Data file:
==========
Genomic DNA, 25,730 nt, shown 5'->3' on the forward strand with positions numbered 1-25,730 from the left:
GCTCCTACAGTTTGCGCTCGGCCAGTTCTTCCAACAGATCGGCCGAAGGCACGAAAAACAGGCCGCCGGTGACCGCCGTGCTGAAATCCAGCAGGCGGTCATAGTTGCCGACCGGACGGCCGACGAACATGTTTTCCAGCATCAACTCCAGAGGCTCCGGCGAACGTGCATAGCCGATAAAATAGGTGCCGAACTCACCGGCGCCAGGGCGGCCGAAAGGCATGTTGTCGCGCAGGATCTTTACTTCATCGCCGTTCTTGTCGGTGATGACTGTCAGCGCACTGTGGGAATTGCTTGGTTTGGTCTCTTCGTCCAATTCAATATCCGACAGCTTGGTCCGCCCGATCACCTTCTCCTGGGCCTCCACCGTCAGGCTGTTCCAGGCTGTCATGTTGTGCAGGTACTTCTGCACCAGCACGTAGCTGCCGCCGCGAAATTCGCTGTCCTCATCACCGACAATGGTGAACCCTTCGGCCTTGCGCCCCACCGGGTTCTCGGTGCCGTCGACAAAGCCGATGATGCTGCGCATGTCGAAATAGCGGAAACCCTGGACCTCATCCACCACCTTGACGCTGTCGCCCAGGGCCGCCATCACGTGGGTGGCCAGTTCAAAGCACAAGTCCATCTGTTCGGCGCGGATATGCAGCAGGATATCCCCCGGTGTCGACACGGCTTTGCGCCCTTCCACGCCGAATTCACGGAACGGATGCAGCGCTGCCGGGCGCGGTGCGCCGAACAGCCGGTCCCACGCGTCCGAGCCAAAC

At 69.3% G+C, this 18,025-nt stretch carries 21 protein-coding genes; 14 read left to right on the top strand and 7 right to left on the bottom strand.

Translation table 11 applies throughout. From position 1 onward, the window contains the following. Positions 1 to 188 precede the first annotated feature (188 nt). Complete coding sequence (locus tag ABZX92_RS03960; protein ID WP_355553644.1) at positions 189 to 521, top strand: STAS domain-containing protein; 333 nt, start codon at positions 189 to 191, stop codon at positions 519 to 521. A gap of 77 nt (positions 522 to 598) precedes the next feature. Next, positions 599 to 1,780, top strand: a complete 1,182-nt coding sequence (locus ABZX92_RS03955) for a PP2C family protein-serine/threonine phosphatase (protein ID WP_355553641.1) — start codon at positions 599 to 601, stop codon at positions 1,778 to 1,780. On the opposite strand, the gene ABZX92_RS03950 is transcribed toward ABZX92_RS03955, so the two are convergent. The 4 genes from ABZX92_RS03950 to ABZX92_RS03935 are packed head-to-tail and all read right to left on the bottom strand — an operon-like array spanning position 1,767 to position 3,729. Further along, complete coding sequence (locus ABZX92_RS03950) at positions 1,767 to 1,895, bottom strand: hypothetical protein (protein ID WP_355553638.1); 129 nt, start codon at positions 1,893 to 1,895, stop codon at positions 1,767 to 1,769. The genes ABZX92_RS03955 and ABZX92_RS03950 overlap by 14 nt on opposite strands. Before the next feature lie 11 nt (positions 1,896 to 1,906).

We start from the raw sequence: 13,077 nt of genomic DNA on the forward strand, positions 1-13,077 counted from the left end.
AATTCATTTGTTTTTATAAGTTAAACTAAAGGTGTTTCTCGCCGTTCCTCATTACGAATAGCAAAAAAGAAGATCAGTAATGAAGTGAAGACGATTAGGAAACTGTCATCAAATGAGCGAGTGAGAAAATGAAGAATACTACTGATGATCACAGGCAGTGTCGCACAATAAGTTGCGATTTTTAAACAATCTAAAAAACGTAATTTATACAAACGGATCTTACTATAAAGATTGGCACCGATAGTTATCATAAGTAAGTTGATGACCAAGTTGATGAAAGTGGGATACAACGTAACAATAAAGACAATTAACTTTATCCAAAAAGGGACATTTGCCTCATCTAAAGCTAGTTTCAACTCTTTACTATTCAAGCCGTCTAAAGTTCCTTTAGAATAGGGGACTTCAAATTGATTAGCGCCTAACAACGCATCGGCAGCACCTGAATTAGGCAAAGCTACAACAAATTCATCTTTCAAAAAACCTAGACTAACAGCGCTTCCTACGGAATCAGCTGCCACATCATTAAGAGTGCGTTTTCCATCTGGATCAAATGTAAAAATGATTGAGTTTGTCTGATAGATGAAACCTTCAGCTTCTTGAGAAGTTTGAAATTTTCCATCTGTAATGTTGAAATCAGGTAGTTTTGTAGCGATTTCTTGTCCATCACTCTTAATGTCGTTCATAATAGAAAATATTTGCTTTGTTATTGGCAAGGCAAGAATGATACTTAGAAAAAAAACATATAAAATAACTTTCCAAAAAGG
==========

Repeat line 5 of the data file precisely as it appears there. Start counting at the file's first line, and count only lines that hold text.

We start from the raw sequence: 13,077 nt of genomic DNA on the forward strand, positions 1-13,077 counted from the left end.